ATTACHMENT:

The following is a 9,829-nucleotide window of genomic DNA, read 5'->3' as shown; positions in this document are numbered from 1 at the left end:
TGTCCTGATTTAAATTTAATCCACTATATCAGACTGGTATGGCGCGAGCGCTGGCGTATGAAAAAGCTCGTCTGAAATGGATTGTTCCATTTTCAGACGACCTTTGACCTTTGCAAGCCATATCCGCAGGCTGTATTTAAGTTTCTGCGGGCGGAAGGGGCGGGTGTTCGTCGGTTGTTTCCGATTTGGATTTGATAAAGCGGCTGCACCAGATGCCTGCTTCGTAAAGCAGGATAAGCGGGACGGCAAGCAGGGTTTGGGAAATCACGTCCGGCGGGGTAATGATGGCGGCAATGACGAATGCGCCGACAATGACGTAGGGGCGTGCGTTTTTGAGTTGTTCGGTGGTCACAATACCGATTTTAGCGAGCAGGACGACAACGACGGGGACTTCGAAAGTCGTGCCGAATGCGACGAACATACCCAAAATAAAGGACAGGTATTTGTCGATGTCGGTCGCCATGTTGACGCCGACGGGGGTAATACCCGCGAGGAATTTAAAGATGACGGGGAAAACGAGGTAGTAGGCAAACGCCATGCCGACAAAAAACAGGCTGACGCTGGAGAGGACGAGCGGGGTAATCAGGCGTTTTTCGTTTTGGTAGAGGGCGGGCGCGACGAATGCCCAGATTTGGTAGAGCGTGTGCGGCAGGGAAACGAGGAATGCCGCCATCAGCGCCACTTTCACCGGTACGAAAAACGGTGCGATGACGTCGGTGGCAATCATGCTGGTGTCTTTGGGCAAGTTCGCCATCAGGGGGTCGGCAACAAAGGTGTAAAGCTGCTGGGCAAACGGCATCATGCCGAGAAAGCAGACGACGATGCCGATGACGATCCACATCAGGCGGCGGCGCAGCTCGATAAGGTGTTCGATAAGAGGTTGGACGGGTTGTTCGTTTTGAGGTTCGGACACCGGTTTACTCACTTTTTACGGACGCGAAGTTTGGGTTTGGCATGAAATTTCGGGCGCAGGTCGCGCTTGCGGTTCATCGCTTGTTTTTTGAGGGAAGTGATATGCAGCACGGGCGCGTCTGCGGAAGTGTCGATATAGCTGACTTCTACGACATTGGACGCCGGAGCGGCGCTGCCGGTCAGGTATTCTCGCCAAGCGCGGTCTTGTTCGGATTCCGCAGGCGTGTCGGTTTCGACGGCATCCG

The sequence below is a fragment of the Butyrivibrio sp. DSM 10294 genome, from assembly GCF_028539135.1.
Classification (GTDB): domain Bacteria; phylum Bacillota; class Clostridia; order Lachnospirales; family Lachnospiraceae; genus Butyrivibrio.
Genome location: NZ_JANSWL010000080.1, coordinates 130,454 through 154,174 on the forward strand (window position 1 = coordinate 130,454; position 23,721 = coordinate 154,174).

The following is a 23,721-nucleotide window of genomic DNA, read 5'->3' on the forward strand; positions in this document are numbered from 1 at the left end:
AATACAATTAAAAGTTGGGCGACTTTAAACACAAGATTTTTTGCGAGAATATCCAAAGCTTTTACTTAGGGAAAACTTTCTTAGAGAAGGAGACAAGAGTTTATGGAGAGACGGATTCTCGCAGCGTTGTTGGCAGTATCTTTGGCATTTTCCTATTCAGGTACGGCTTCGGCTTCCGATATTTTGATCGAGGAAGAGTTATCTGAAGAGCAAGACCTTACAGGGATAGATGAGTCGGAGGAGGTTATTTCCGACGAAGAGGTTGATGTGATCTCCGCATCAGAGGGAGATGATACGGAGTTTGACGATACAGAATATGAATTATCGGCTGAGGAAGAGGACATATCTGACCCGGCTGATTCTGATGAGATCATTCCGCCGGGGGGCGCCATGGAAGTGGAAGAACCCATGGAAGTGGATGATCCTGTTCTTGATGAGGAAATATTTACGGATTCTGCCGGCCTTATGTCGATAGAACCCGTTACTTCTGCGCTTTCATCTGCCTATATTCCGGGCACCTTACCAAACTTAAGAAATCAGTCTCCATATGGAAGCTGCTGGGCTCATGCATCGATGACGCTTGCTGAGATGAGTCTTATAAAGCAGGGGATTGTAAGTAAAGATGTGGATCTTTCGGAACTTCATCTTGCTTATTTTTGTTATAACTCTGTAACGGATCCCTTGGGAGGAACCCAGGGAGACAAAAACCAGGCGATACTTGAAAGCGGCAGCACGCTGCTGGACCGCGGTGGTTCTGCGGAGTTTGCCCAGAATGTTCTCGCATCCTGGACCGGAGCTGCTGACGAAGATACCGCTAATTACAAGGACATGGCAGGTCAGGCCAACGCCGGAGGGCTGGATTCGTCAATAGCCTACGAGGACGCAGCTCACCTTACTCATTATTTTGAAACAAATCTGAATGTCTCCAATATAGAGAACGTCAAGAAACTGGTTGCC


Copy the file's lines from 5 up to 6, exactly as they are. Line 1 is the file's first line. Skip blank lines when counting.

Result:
Genome location: NZ_JANSWL010000080.1, coordinates 130,454 through 154,174 on the forward strand (window position 1 = coordinate 130,454; position 23,721 = coordinate 154,174).

The following is a 23,721-nucleotide window of genomic DNA, read 5'->3' on the forward strand; positions in this document are numbered from 1 at the left end: